Imagine my delight and then chagrin when sitting in my hotel room in Amarillo, TX--the heart of the high plains, flat as a mattress, home of cattle auctions and the National Quarter Horse museum--I heard a snippet of 60’s avant-garde jazz coming from the television. I was pretty sure it was Eric Dolphy
with Bobby Hutcherson on vibes. I reached for my iPod, dialed up Dolphy
and sure enough the phrase I heard was from Hat and Bread
the opening cut on the great Out to Lunch
. The commercial was for (long pause) The American Plastics Council
—how mundane. Was Benjamin Braddock listening after all? And they could have at least sampled Ornette Coleman. He did use a plastic sax.
But this disconcerting moment, does give me an opportunity to write about one of the great all time jazz albums—Dolphy’s Out to Lunch
. Eric Dolphy was a hyper-talented, mutli-instrumental reed man (alto sax, flute, bass clarinet, clarinet) who died tragically in 1964 at the age of 36 from undiagnosed diabetes. Had Dolphy lived he may have been as well known as Coltrane and Mingus. He played with both, was influenced by and influenced both, and was as talented as both. As this album, recorded the year he died, witnesses he was at the height of his short career and clearly entering the modern pantheon that included not only Coltrane and Mingus, but Monk and Miles as well.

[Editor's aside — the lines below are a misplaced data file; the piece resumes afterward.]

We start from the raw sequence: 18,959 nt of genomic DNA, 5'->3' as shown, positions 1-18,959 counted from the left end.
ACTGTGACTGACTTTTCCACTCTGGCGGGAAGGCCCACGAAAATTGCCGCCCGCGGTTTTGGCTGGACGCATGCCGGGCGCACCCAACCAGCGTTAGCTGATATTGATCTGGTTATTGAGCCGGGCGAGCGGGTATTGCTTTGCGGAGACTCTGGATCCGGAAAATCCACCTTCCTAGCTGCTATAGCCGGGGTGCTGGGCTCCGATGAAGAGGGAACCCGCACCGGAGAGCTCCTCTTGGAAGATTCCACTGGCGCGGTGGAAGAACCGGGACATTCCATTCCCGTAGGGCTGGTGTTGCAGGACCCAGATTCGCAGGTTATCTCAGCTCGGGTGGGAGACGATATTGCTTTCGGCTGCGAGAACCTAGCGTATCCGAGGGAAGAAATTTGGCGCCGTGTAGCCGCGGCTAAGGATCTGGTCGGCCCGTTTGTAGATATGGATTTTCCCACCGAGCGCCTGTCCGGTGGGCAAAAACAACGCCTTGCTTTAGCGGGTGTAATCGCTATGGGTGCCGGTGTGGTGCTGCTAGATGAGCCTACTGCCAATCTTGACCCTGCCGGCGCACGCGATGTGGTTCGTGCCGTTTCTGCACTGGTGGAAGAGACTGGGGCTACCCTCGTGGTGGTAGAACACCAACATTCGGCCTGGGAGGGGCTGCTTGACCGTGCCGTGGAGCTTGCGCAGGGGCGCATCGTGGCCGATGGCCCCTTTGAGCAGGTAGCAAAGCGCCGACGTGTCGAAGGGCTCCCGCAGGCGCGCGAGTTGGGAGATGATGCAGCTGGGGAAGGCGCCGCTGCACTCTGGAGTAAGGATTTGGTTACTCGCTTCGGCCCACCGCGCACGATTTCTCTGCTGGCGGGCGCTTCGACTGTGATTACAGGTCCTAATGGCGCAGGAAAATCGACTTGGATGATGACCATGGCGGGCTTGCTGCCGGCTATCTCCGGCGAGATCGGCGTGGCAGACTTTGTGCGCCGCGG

Featuring Freddie Hubbard on trumpet, the amazing Bobby Hutcherson on vibes, Richard Davis on bass, and muscular speedster Tony Williams on drums, Out To Lunch explores the dissonance between tone, rhythm, and melody creating a driving, dynamic lyricism that rivals Pollock or DeKooning at their abstract best. From the opening horn burst on Hat and Bread
(a tribute to Monk) that leads to a driving base line, then a melodic interplay between Dolphy on bass clarinet to and Hutherson on vibes to the final notes on Straight Up and Down
this album is amazing. I could go on an on but just go out and buy it (or stay home and down load it). And remember when you are fingering the jewel case or cradling your iPod the future of jazz isn’t plastics, but was, and is, Eric Dolphy.
If you want to hear more Dolphy, I highly recommend Dolphy’s Live at the Five Spot, Vol. 1
, John Coltrane’s The Complete Live at the Village Vanguard
(Dolphy is integral on one the greatest live recordings of all time), and Charles Mingus’s Town Hall Concert 1964
(another great live disc recorded a couple of months before Dolphy died).
To see pictures of Dolphy, click here.